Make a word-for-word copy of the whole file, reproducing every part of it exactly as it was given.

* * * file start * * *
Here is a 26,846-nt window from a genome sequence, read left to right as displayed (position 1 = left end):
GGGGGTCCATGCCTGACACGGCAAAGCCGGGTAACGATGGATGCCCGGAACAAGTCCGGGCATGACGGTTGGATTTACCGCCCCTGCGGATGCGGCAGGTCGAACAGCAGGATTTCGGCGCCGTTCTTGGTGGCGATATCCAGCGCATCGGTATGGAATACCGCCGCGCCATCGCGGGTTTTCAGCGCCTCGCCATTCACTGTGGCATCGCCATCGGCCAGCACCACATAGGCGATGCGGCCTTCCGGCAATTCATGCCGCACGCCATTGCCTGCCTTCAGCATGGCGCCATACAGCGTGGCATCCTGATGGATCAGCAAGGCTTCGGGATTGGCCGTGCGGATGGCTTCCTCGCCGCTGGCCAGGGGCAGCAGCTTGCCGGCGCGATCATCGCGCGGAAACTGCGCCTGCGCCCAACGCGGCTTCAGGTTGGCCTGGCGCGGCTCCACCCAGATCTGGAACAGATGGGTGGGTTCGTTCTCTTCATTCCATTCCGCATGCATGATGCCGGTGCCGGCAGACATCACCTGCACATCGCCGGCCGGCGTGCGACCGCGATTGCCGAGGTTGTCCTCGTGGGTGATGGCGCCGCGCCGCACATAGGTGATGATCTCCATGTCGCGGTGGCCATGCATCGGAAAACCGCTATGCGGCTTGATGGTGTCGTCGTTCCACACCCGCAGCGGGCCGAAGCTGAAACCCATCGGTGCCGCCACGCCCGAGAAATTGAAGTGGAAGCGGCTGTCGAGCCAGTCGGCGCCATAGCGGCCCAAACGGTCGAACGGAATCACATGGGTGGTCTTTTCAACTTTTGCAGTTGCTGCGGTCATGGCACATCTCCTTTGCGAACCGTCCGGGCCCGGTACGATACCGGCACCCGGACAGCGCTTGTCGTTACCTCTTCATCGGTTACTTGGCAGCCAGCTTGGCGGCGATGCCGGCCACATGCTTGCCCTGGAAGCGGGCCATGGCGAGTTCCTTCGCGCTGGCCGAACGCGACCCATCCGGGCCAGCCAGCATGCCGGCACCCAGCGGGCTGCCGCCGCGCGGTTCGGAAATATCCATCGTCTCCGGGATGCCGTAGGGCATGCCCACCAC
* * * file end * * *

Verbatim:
Here is a 26,846-nt window from a genome sequence, read left to right as displayed (position 1 = left end):
GGGGGTCCATGCCTGACACGGCAAAGCCGGGTAACGATGGATGCCCGGAACAAGTCCGGGCATGACGGTTGGATTTACCGCCCCTGCGGATGCGGCAGGTCGAACAGCAGGATTTCGGCGCCGTTCTTGGTGGCGATATCCAGCGCATCGGTATGGAATACCGCCGCGCCATCGCGGGTTTTCAGCGCCTCGCCATTCACTGTGGCATCGCCATCGGCCAGCACCACATAGGCGATGCGGCCTTCCGGCAATTCATGCCGCACGCCATTGCCTGCCTTCAGCATGGCGCCATACAGCGTGGCATCCTGATGGATCAGCAAGGCTTCGGGATTGGCCGTGCGGATGGCTTCCTCGCCGCTGGCCAGGGGCAGCAGCTTGCCGGCGCGATCATCGCGCGGAAACTGCGCCTGCGCCCAACGCGGCTTCAGGTTGGCCTGGCGCGGCTCCACCCAGATCTGGAACAGATGGGTGGGTTCGTTCTCTTCATTCCATTCCGCATGCATGATGCCGGTGCCGGCAGACATCACCTGCACATCGCCGGCCGGCGTGCGACCGCGATTGCCGAGGTTGTCCTCGTGGGTGATGGCGCCGCGCCGCACATAGGTGATGATCTCCATGTCGCGGTGGCCATGCATCGGAAAACCGCTATGCGGCTTGATGGTGTCGTCGTTCCACACCCGCAGCGGGCCGAAGCTGAAACCCATCGGTGCCGCCACGCCCGAGAAATTGAAGTGGAAGCGGCTGTCGAGCCAGTCGGCGCCATAGCGGCCCAAACGGTCGAACGGAATCACATGGGTGGTCTTTTCAACTTTTGCAGTTGCTGCGGTCATGGCACATCTCCTTTGCGAACCGTCCGGGCCCGGTACGATACCGGCACCCGGACAGCGCTTGTCGTTACCTCTTCATCGGTTACTTGGCAGCCAGCTTGGCGGCGATGCCGGCCACATGCTTGCCCTGGAAGCGGGCCATGGCGAGTTCCTTCGCGCTGGCCGAACGCGACCCATCCGGGCCAGCCAGCATGCCGGCACCCAGCGGGCTGCCGCCGCGCGGTTCGGAAATATCCATCGTCTCCGGGATGCCGTAGGGCATGCCCACCAC